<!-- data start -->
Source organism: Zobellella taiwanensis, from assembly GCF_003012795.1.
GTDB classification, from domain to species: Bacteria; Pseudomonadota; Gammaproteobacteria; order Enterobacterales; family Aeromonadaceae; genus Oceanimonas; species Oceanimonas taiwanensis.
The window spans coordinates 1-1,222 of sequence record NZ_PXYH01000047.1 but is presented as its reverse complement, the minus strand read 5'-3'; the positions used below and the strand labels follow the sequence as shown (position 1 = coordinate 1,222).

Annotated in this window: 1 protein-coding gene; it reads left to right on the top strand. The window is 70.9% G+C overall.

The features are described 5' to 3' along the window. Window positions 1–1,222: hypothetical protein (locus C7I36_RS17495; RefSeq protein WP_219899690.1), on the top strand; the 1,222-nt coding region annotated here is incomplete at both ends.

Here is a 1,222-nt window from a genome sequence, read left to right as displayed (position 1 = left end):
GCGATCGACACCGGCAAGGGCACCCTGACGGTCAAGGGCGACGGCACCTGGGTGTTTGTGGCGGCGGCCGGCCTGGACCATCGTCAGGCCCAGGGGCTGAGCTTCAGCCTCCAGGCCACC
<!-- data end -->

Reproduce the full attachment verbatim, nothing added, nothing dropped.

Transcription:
Source organism: Zobellella taiwanensis, from assembly GCF_003012795.1.
GTDB classification, from domain to species: Bacteria; Pseudomonadota; Gammaproteobacteria; order Enterobacterales; family Aeromonadaceae; genus Oceanimonas; species Oceanimonas taiwanensis.
The window spans coordinates 1-1,222 of sequence record NZ_PXYH01000047.1 but is presented as its reverse complement, the minus strand read 5'-3'; the positions used below and the strand labels follow the sequence as shown (position 1 = coordinate 1,222).

Annotated in this window: 1 protein-coding gene; it reads left to right on the top strand. The window is 70.9% G+C overall.

The features are described 5' to 3' along the window. Window positions 1–1,222: hypothetical protein (locus C7I36_RS17495; RefSeq protein WP_219899690.1), on the top strand; the 1,222-nt coding region annotated here is incomplete at both ends.

Here is a 1,222-nt window from a genome sequence, read left to right as displayed (position 1 = left end):
GCGATCGACACCGGCAAGGGCACCCTGACGGTCAAGGGCGACGGCACCTGGGTGTTTGTGGCGGCGGCCGGCCTGGACCATCGTCAGGCCCAGGGGCTGAGCTTCAGCCTCCAGGCCACC